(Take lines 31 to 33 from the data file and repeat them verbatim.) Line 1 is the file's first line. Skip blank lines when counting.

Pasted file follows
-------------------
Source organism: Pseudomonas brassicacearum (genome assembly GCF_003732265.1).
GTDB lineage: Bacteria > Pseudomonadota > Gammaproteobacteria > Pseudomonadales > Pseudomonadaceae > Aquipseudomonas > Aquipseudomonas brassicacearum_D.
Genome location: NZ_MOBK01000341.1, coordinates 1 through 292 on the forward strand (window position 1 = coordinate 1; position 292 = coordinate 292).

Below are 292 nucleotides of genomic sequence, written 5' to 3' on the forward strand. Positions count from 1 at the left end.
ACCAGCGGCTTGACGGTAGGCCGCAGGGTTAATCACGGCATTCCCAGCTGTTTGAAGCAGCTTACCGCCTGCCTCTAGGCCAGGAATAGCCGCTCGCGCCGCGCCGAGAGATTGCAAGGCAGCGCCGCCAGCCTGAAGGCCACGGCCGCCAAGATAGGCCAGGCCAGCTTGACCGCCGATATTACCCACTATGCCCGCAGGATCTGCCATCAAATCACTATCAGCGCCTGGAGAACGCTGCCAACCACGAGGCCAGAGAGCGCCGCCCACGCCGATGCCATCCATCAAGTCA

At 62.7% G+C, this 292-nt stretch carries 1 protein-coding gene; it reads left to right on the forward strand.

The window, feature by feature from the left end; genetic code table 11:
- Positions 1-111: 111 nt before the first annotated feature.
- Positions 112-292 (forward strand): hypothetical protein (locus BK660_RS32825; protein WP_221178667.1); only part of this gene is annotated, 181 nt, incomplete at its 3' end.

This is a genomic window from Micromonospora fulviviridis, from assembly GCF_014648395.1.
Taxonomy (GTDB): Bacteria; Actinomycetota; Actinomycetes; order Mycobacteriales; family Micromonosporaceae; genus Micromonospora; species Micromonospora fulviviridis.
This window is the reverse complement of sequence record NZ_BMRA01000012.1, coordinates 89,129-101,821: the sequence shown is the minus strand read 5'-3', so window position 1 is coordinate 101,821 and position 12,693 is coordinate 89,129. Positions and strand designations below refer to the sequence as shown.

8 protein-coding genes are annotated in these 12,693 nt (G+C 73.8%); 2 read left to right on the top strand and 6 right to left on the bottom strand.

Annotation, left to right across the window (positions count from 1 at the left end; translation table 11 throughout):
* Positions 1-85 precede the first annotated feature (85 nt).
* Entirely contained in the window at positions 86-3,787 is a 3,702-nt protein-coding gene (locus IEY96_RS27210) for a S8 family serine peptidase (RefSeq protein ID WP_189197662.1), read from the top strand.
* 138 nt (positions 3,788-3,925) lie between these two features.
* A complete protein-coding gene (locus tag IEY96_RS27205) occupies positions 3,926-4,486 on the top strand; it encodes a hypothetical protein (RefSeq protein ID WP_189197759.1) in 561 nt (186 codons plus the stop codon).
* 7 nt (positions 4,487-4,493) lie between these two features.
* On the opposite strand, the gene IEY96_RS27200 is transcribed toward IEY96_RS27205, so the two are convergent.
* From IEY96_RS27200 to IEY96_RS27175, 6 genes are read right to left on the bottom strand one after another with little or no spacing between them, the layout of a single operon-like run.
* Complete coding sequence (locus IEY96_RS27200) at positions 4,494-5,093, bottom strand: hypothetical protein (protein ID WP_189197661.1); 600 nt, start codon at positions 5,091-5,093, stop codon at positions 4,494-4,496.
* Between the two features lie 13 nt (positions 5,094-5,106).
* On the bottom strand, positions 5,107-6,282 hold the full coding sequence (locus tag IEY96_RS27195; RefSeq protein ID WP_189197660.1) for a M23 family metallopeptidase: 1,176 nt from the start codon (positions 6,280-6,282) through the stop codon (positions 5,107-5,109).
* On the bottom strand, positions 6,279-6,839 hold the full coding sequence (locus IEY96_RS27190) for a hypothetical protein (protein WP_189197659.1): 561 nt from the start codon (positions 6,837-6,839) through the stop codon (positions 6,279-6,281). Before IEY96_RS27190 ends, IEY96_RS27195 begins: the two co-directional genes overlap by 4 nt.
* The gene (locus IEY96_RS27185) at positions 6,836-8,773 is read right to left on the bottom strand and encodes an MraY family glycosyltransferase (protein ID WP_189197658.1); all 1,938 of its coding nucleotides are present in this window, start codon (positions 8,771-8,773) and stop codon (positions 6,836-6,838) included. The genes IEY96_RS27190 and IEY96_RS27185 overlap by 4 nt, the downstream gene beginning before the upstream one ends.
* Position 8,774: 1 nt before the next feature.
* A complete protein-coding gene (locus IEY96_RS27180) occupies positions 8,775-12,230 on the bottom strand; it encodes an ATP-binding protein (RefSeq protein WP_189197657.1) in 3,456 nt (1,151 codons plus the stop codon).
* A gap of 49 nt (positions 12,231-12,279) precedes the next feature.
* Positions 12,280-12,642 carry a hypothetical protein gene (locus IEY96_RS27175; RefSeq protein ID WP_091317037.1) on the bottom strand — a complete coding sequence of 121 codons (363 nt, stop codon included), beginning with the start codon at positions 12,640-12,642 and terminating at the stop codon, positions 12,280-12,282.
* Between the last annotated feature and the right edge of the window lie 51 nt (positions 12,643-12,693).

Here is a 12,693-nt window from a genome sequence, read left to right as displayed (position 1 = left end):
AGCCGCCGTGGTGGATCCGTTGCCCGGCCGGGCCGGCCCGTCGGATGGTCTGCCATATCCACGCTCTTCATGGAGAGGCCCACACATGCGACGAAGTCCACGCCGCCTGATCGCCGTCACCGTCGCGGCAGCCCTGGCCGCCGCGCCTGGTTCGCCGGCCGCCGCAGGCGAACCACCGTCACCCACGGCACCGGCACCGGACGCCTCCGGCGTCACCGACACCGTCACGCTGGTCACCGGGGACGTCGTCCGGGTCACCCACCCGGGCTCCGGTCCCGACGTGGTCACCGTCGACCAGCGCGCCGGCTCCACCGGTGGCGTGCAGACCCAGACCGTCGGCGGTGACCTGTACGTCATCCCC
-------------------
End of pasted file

* Between the last annotated feature and the right edge of the window lie 51 nt (positions 12,643-12,693).

Here is a 12,693-nt window from a genome sequence, read left to right as displayed (position 1 = left end):
AGCCGCCGTGGTGGATCCGTTGCCCGGCCGGGCCGGCCCGTCGGATGGTCTGCCATATCCACGCTCTTCATGGAGAGGCCCACACATGCGACGAAGTCCACGCCGCCTGATCGCCGTCACCGTCGCGGCAGCCCTGGCCGCCGCGCCTGGTTCGCCGGCCGCCGCAGGCGAACCACCGTCACCCACGGCACCGGCACCGGACGCCTCCGGCGTCACCGACACCGTCACGCTGGTCACCGGGGACGTCGTCCGGGTCACCCACCCGGGCTCCGGTCCCGACGTGGTCACCGTCGACCAGCGCGCCGGCTCCACCGGTGGCGTGCAGACCCAGACCGTCGGCGGTGACCTGTACGTCATCCCC